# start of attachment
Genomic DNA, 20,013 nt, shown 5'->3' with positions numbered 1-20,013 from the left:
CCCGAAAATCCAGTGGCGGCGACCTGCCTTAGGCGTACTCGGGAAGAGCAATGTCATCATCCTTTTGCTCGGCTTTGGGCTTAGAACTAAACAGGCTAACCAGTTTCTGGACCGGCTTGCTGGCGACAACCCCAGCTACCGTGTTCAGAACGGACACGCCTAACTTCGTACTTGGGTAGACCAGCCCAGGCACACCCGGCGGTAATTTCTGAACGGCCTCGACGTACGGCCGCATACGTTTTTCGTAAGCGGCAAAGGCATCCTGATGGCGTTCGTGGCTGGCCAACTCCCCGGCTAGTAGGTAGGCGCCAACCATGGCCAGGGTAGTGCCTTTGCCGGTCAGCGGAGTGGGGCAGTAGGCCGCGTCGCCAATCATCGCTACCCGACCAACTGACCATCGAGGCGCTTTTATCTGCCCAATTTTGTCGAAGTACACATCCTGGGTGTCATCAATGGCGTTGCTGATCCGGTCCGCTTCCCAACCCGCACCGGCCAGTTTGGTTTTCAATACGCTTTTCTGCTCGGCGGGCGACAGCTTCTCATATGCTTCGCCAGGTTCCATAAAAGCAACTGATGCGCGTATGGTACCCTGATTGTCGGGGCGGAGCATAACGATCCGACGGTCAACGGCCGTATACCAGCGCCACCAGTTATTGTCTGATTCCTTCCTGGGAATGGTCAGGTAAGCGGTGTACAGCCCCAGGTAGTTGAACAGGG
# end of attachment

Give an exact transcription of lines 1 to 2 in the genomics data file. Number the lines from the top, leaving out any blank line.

Genomic DNA, 20,013 nt, shown 5'->3' with positions numbered 1-20,013 from the left:
CCCGAAAATCCAGTGGCGGCGACCTGCCTTAGGCGTACTCGGGAAGAGCAATGTCATCATCCTTTTGCTCGGCTTTGGGCTTAGAACTAAACAGGCTAACCAGTTTCTGGACCGGCTTGCTGGCGACAACCCCAGCTACCGTGTTCAGAACGGACACGCCTAACTTCGTACTTGGGTAGACCAGCCCAGGCACACCCGGCGGTAATTTCTGAACGGCCTCGACGTACGGCCGCATACGTTTTTCGTAAGCGGCAAAGGCATCCTGATGGCGTTCGTGGCTGGCCAACTCCCCGGCTAGTAGGTAGGCGCCAACCATGGCCAGGGTAGTGCCTTTGCCGGTCAGCGGAGTGGGGCAGTAGGCCGCGTCGCCAATCATCGCTACCCGACCAACTGACCATCGAGGCGCTTTTATCTGCCCAATTTTGTCGAAGTACACATCCTGGGTGTCATCAATGGCGTTGCTGATCCGGTCCGCTTCCCAACCCGCACCGGCCAGTTTGGTTTTCAATACGCTTTTCTGCTCGGCGGGCGACAGCTTCTCATATGCTTCGCCAGGTTCCATAAAAGCAACTGATGCGCGTATGGTACCCTGATTGTCGGGGCGGAGCATAACGATCCGACGGTCAACGGCCGTATACCAGCGCCACCAGTTATTGTCTGATTCCTTCCTGGGAATGGTCAGGTAAGCGGTGTACAGCCCCAGGTAGTTGAACAGGG